He doesn't provide a lot of detail concerning the death of newspapers, but the author provides a pretty good overview of the newspaper industry's downhill slide.
The Internet didn't kill newspapers. Newspapers committed suicide.
Newspapers put a noose around their own neck and sawed most of the way through one leg of a three legged stool - the legs are advertising, circulation, and news.
Then newspapers stood on their rickety little stool, threw the rope over a rafter and tied it good and tight. All the Internet had to do was come along and give the stool a kick.
Then came round after round of corporate buyouts and the first great squeeze-out of reporters.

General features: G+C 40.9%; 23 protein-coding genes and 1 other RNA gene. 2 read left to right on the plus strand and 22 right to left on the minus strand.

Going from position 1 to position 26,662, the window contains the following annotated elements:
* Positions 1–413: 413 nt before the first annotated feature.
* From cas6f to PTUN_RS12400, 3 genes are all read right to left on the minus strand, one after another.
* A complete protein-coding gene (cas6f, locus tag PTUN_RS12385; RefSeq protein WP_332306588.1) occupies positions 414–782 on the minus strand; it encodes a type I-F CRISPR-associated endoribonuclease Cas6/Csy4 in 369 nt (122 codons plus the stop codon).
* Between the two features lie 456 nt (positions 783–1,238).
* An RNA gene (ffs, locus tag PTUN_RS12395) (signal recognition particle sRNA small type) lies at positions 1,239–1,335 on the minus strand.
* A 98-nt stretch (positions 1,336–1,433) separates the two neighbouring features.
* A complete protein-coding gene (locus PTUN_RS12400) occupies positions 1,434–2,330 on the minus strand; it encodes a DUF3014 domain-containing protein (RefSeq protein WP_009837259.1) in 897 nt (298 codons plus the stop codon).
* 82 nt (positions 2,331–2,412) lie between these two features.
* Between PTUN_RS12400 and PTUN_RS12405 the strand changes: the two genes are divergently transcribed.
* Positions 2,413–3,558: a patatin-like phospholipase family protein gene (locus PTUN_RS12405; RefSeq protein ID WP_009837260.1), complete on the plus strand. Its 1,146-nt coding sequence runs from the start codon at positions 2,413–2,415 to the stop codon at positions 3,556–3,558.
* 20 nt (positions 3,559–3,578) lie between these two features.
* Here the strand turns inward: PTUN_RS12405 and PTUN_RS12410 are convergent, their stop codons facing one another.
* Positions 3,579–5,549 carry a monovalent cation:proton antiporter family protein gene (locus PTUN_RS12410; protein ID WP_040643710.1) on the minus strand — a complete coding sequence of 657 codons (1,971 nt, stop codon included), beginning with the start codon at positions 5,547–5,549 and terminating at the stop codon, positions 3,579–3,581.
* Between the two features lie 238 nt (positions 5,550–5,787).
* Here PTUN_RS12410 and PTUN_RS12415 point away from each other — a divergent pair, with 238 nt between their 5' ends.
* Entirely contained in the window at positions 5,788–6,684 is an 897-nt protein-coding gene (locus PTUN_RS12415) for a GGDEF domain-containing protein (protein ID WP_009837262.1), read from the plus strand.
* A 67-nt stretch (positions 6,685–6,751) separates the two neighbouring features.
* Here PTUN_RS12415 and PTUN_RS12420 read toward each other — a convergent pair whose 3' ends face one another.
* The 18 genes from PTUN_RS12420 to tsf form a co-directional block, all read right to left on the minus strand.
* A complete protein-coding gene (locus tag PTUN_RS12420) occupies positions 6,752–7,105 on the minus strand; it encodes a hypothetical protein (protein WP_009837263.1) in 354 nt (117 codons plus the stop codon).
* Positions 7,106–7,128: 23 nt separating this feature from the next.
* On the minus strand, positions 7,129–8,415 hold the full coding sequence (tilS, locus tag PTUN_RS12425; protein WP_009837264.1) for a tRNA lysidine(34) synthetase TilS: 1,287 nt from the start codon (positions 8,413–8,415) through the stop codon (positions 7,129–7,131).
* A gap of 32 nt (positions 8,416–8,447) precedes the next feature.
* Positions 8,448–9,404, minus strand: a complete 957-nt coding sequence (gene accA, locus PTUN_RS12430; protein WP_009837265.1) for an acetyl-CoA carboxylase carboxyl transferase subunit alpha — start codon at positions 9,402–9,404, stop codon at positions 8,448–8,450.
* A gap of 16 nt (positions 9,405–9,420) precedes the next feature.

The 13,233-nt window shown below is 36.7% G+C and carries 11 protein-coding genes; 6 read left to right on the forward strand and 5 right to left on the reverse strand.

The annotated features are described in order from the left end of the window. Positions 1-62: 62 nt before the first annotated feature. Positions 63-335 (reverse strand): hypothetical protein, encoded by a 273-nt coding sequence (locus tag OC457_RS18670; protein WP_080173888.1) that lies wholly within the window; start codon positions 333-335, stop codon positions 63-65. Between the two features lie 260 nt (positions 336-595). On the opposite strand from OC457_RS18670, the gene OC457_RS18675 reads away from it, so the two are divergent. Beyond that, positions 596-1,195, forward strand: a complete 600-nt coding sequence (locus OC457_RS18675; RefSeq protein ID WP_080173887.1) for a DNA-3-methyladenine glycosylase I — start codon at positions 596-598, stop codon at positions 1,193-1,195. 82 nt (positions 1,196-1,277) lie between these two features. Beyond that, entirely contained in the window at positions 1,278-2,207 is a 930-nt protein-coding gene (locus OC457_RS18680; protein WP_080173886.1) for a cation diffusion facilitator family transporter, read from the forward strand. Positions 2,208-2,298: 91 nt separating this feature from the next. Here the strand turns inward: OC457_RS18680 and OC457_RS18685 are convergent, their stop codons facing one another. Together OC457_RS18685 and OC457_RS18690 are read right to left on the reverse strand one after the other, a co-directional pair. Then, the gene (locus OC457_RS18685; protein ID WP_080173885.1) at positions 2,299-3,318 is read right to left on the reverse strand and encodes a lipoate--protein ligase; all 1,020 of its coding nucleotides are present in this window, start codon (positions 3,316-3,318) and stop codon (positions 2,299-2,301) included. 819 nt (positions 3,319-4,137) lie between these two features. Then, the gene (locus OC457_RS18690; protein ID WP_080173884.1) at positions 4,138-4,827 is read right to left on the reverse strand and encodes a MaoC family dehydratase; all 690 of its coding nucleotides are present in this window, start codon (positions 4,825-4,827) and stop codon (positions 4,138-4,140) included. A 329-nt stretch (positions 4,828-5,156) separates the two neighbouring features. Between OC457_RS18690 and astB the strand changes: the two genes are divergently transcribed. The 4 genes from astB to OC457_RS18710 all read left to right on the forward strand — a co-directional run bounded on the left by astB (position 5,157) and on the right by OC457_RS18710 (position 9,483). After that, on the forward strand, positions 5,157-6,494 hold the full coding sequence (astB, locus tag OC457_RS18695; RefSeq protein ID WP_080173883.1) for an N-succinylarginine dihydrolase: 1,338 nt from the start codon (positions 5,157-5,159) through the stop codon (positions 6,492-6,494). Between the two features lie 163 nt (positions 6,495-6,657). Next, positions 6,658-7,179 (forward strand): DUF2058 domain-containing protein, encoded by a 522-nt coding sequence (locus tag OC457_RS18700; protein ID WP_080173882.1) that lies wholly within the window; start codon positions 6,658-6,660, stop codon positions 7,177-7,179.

It wasn't enough for newspapers to have a 15 percent profit margin. Corporate wanted the profit margin to be bigger every year. And since the greatest expenses for newspapers are salaries and newsprint, the quickest way to give corporate what it wanted was to fire reporters and publish smaller papers.
So newspapers got worse and worse, and the bosses in Davenport, Iowa, or wherever the hell they were, screamed for more of the same.
Much of this is true for television news.